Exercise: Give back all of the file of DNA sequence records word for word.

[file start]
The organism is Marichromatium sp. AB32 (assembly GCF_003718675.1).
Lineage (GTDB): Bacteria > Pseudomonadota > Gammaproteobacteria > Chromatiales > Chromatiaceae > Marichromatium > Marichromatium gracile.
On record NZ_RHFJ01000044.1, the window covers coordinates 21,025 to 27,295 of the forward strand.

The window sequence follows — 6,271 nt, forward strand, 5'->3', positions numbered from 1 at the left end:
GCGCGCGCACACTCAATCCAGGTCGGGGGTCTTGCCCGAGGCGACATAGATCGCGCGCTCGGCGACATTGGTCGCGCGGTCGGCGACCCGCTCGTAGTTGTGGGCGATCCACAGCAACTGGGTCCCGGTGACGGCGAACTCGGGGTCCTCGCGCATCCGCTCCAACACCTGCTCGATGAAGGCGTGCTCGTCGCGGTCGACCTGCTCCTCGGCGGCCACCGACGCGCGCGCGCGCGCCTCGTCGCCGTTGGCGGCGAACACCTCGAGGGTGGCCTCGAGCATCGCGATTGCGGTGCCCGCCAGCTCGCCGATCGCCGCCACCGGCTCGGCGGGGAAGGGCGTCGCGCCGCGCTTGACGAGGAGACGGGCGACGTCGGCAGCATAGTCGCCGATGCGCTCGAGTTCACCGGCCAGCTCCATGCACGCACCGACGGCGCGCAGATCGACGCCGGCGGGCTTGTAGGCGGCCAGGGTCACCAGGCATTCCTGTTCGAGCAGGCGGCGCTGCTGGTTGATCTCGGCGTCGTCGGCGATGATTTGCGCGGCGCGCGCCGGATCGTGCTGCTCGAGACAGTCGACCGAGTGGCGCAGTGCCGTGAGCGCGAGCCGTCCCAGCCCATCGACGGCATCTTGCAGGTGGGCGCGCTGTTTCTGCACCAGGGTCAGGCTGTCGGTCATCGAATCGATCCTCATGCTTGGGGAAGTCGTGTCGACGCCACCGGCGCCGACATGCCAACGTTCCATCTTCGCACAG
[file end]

The organism is Marichromatium sp. AB32 (assembly GCF_003718675.1).
Lineage (GTDB): Bacteria > Pseudomonadota > Gammaproteobacteria > Chromatiales > Chromatiaceae > Marichromatium > Marichromatium gracile.
On record NZ_RHFJ01000044.1, the window covers coordinates 21,025 to 27,295 of the forward strand.

The window sequence follows — 6,271 nt, forward strand, 5'->3', positions numbered from 1 at the left end:
GCGCGCGCACACTCAATCCAGGTCGGGGGTCTTGCCCGAGGCGACATAGATCGCGCGCTCGGCGACATTGGTCGCGCGGTCGGCGACCCGCTCGTAGTTGTGGGCGATCCACAGCAACTGGGTCCCGGTGACGGCGAACTCGGGGTCCTCGCGCATCCGCTCCAACACCTGCTCGATGAAGGCGTGCTCGTCGCGGTCGACCTGCTCCTCGGCGGCCACCGACGCGCGCGCGCGCGCCTCGTCGCCGTTGGCGGCGAACACCTCGAGGGTGGCCTCGAGCATCGCGATTGCGGTGCCCGCCAGCTCGCCGATCGCCGCCACCGGCTCGGCGGGGAAGGGCGTCGCGCCGCGCTTGACGAGGAGACGGGCGACGTCGGCAGCATAGTCGCCGATGCGCTCGAGTTCACCGGCCAGCTCCATGCACGCACCGACGGCGCGCAGATCGACGCCGGCGGGCTTGTAGGCGGCCAGGGTCACCAGGCATTCCTGTTCGAGCAGGCGGCGCTGCTGGTTGATCTCGGCGTCGTCGGCGATGATTTGCGCGGCGCGCGCCGGATCGTGCTGCTCGAGACAGTCGACCGAGTGGCGCAGTGCCGTGAGCGCGAGCCGTCCCAGCCCATCGACGGCATCTTGCAGGTGGGCGCGCTGTTTCTGCACCAGGGTCAGGCTGTCGGTCATCGAATCGATCCTCATGCTTGGGGAAGTCGTGTCGACGCCACCGGCGCCGACATGCCAACGTTCCATCTTCGCACAG